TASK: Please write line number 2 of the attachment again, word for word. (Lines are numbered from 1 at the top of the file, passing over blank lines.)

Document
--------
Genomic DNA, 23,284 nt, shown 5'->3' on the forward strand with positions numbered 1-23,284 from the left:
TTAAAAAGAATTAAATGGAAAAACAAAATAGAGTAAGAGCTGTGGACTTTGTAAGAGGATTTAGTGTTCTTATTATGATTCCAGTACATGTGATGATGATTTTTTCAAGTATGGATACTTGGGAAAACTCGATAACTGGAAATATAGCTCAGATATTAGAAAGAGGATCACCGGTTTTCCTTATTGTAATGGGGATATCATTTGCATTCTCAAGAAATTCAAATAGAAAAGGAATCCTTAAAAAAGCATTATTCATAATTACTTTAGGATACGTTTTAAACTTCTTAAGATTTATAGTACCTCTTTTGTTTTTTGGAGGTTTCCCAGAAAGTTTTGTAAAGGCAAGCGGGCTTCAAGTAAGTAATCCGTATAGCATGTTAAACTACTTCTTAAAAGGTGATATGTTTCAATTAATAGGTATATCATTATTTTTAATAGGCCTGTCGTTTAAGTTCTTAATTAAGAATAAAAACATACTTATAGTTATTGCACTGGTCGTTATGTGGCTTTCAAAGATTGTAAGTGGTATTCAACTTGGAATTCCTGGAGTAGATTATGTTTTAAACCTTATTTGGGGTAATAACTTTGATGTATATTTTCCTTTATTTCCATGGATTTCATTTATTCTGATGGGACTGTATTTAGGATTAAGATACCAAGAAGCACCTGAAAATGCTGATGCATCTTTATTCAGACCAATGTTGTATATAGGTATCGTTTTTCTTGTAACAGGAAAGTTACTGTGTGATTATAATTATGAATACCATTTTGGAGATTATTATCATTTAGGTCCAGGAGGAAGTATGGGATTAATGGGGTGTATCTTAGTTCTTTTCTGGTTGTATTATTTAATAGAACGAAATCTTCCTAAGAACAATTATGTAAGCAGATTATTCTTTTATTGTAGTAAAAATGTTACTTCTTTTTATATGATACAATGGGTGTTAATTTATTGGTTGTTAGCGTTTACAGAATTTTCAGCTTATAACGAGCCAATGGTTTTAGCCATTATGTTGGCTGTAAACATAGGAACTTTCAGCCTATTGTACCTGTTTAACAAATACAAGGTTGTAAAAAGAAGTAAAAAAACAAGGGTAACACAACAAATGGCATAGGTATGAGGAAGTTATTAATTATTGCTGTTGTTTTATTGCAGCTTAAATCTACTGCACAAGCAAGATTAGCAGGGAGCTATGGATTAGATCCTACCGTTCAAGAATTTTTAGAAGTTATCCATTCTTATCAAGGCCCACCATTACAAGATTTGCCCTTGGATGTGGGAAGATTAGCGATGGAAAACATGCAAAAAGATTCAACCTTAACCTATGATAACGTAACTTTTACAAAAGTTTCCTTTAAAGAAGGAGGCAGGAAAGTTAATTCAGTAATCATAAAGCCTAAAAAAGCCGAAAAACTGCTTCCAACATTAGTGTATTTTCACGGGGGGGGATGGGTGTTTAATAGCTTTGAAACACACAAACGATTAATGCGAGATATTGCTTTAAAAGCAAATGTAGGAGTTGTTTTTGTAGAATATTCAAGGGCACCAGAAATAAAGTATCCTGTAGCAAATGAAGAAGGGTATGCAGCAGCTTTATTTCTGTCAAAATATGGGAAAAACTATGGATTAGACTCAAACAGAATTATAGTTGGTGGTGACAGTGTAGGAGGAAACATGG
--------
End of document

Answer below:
TTAAAAAGAATTAAATGGAAAAACAAAATAGAGTAAGAGCTGTGGACTTTGTAAGAGGATTTAGTGTTCTTATTATGATTCCAGTACATGTGATGATGATTTTTTCAAGTATGGATACTTGGGAAAACTCGATAACTGGAAATATAGCTCAGATATTAGAAAGAGGATCACCGGTTTTCCTTATTGTAATGGGGATATCATTTGCATTCTCAAGAAATTCAAATAGAAAAGGAATCCTTAAAAAAGCATTATTCATAATTACTTTAGGATACGTTTTAAACTTCTTAAGATTTATAGTACCTCTTTTGTTTTTTGGAGGTTTCCCAGAAAGTTTTGTAAAGGCAAGCGGGCTTCAAGTAAGTAATCCGTATAGCATGTTAAACTACTTCTTAAAAGGTGATATGTTTCAATTAATAGGTATATCATTATTTTTAATAGGCCTGTCGTTTAAGTTCTTAATTAAGAATAAAAACATACTTATAGTTATTGCACTGGTCGTTATGTGGCTTTCAAAGATTGTAAGTGGTATTCAACTTGGAATTCCTGGAGTAGATTATGTTTTAAACCTTATTTGGGGTAATAACTTTGATGTATATTTTCCTTTATTTCCATGGATTTCATTTATTCTGATGGGACTGTATTTAGGATTAAGATACCAAGAAGCACCTGAAAATGCTGATGCATCTTTATTCAGACCAATGTTGTATATAGGTATCGTTTTTCTTGTAACAGGAAAGTTACTGTGTGATTATAATTATGAATACCATTTTGGAGATTATTATCATTTAGGTCCAGGAGGAAGTATGGGATTAATGGGGTGTATCTTAGTTCTTTTCTGGTTGTATTATTTAATAGAACGAAATCTTCCTAAGAACAATTATGTAAGCAGATTATTCTTTTATTGTAGTAAAAATGTTACTTCTTTTTATATGATACAATGGGTGTTAATTTATTGGTTGTTAGCGTTTACAGAATTTTCAGCTTATAACGAGCCAATGGTTTTAGCCATTATGTTGGCTGTAAACATAGGAACTTTCAGCCTATTGTACCTGTTTAACAAATACAAGGTTGTAAAAAGAAGTAAAAAAACAAGGGTAACACAACAAATGGCATAGGTATGAGGAAGTTATTAATTATTGCTGTTGTTTTATTGCAGCTTAAATCTACTGCACAAGCAAGATTAGCAGGGAGCTATGGATTAGATCCTACCGTTCAAGAATTTTTAGAAGTTATCCATTCTTATCAAGGCCCACCATTACAAGATTTGCCCTTGGATGTGGGAAGATTAGCGATGGAAAACATGCAAAAAGATTCAACCTTAACCTATGATAACGTAACTTTTACAAAAGTTTCCTTTAAAGAAGGAGGCAGGAAAGTTAATTCAGTAATCATAAAGCCTAAAAAAGCCGAAAAACTGCTTCCAACATTAGTGTATTTTCACGGGGGGGGATGGGTGTTTAATAGCTTTGAAACACACAAACGATTAATGCGAGATATTGCTTTAAAAGCAAATGTAGGAGTTGTTTTTGTAGAATATTCAAGGGCACCAGAAATAAAGTATCCTGTAGCAAATGAAGAAGGGTATGCAGCAGCTTTATTTCTGTCAAAATATGGGAAAAACTATGGATTAGACTCAAACAGAATTATAGTTGGTGGTGACAGTGTAGGAGGAAACATGG